And like I mentioned, towards the end of the sample, I ended up chopping up some more of the guitar and that’s what I made my second sequence from. Here’s some of the chops *Triggers sample chops from pads on MPD32 controller* - And this is how the second sequence came together *Plays second beat sequence”
Once I had my two main sequences and the drum break going – the overall groove and structure for the beat – I went ahead and beefed up the drum sounds. I ended up running a parallel, or New York style, compression for the drum break just to kind of emphasize some of the main kick and snare notes, just to give it a little more substance. And then to make it stand out even more, I ended up layering a kick and snare underneath of the drum break to emphasize those main notes. So here’s the break *Plays newly processed drum break* – The snare snaps a little more… and bring in the sample. *Plays first beat sequence*
So next in line was a bass line. I just ended up making a pretty simple bassline, just to give it some low end. And so from that point, it was basically just to fully sequence and arrange everything out, and make it into sort of like a song structure – maybe give it a hook or something. I ended up using the first sequence overall, for the main verse – for the 16s, and then the second sequence was my eight for the hook.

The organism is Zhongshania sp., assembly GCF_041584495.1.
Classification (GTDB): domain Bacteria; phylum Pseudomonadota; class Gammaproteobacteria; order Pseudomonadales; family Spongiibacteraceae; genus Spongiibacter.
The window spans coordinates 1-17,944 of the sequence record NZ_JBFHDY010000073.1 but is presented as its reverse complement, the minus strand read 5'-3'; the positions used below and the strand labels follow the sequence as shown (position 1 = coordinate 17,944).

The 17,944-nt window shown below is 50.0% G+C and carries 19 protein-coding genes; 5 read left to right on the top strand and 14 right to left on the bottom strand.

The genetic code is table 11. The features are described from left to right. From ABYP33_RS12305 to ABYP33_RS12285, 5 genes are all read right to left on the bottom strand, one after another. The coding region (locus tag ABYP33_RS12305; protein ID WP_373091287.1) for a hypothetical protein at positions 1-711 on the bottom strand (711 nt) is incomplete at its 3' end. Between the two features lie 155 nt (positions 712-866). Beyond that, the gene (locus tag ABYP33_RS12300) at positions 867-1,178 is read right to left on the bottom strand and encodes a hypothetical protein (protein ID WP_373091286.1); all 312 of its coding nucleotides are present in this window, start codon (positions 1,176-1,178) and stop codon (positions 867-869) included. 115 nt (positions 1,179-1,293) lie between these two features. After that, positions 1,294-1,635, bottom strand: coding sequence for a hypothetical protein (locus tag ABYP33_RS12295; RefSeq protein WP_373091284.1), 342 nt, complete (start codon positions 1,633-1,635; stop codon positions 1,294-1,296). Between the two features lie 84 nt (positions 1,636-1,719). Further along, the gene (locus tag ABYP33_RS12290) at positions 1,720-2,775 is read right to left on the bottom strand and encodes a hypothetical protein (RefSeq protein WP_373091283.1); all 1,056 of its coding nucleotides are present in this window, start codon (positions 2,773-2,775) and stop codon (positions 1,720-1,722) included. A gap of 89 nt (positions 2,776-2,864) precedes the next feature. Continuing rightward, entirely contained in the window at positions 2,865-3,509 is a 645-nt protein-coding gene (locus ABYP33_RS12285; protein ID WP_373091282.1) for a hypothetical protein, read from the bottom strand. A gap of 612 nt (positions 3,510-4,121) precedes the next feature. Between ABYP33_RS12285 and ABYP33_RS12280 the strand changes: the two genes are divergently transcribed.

This wasn’t a crazy complicated beat in terms of the number of sounds that were used – sample, drum break, kick and snare, and bass – but I spent a lot of time trying to get my chops right. I don’t like my chops to be sloppy. And then definitely having that second sample sequence breaks up the monotony and doesn’t necessarily require you to add a lot of crazy extra instrumentation or anything like that.
So that’s pretty much it. That was pretty much the process for this beat. I hope that offers you all some insight. Again, drop a comment and let me know what you think. If this was helpful – if I talked about something that you want more details on, drop a comment and let me know.
I’ll catch you guys in the next video. Thanks for watching! Peace. *Final beat plays at end*
I was digging through some soul records and found this dope Motown sample. This beat has boom bap style drum work with my own flavor on the sample chops.
The beat is entitled “Long Way Back”, and the full-length, untagged instrumental is available for license w/ Instant Delivery at www.TCustomz.com.
Please take a second to Comment, “Thumbs Up” & Subscribe if you enjoyed the video. Thanks!
The TCustomz Beat Tape Vol. 2 is currently #1 in the Underground charts at Beat Brokerz! This isn’t a new project, but it is still resonating with many Hip Hop heads and recording artists.